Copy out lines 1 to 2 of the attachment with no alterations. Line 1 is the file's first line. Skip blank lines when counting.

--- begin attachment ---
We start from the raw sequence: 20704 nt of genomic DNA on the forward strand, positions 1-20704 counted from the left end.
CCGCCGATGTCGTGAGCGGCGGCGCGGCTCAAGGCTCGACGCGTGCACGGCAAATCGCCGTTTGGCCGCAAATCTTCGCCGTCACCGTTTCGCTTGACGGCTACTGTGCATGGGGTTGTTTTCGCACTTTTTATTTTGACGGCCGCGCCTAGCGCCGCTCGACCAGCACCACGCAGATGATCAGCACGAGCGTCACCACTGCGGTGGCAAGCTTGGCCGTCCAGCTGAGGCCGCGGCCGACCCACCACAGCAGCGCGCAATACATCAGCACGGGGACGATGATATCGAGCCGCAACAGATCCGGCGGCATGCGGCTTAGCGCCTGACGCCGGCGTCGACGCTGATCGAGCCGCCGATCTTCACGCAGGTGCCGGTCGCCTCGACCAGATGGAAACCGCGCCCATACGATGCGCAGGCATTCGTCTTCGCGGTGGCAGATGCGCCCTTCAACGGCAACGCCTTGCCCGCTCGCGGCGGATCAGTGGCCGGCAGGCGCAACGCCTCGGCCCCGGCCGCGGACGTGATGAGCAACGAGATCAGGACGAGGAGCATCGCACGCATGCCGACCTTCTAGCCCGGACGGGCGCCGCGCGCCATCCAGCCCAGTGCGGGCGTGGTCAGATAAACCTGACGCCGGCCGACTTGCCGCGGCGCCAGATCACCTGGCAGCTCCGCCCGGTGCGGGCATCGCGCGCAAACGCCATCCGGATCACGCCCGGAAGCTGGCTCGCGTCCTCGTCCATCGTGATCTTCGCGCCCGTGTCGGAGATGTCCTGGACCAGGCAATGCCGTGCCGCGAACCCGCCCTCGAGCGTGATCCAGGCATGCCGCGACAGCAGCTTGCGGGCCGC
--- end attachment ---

We start from the raw sequence: 20704 nt of genomic DNA on the forward strand, positions 1-20704 counted from the left end.
CCGCCGATGTCGTGAGCGGCGGCGCGGCTCAAGGCTCGACGCGTGCACGGCAAATCGCCGTTTGGCCGCAAATCTTCGCCGTCACCGTTTCGCTTGACGGCTACTGTGCATGGGGTTGTTTTCGCACTTTTTATTTTGACGGCCGCGCCTAGCGCCGCTCGACCAGCACCACGCAGATGATCAGCACGAGCGTCACCACTGCGGTGGCAAGCTTGGCCGTCCAGCTGAGGCCGCGGCCGACCCACCACAGCAGCGCGCAATACATCAGCACGGGGACGATGATATCGAGCCGCAACAGATCCGGCGGCATGCGGCTTAGCGCCTGACGCCGGCGTCGACGCTGATCGAGCCGCCGATCTTCACGCAGGTGCCGGTCGCCTCGACCAGATGGAAACCGCGCCCATACGATGCGCAGGCATTCGTCTTCGCGGTGGCAGATGCGCCCTTCAACGGCAACGCCTTGCCCGCTCGCGGCGGATCAGTGGCCGGCAGGCGCAACGCCTCGGCCCCGGCCGCGGACGTGATGAGCAACGAGATCAGGACGAGGAGCATCGCACGCATGCCGACCTTCTAGCCCGGACGGGCGCCGCGCGCCATCCAGCCCAGTGCGGGCGTGGTCAGATAAACCTGACGCCGGCCGACTTGCCGCGGCGCCAGATCACCTGGCAGCTCCGCCCGGTGCGGGCATCGCGCGCAAACGCCATCCGGATCACGCCCGGAAGCTGGCTCGCGTCCTCGTCCATCGTGATCTTCGCGCCCGTGTCGGAGATGTCCTGGACCAGGCAATGCCGTGCCGCGAACCCGCCCTCGAGCGTGATCCAGGCATGCCGCGACAGCAGCTTGCGGGCCGC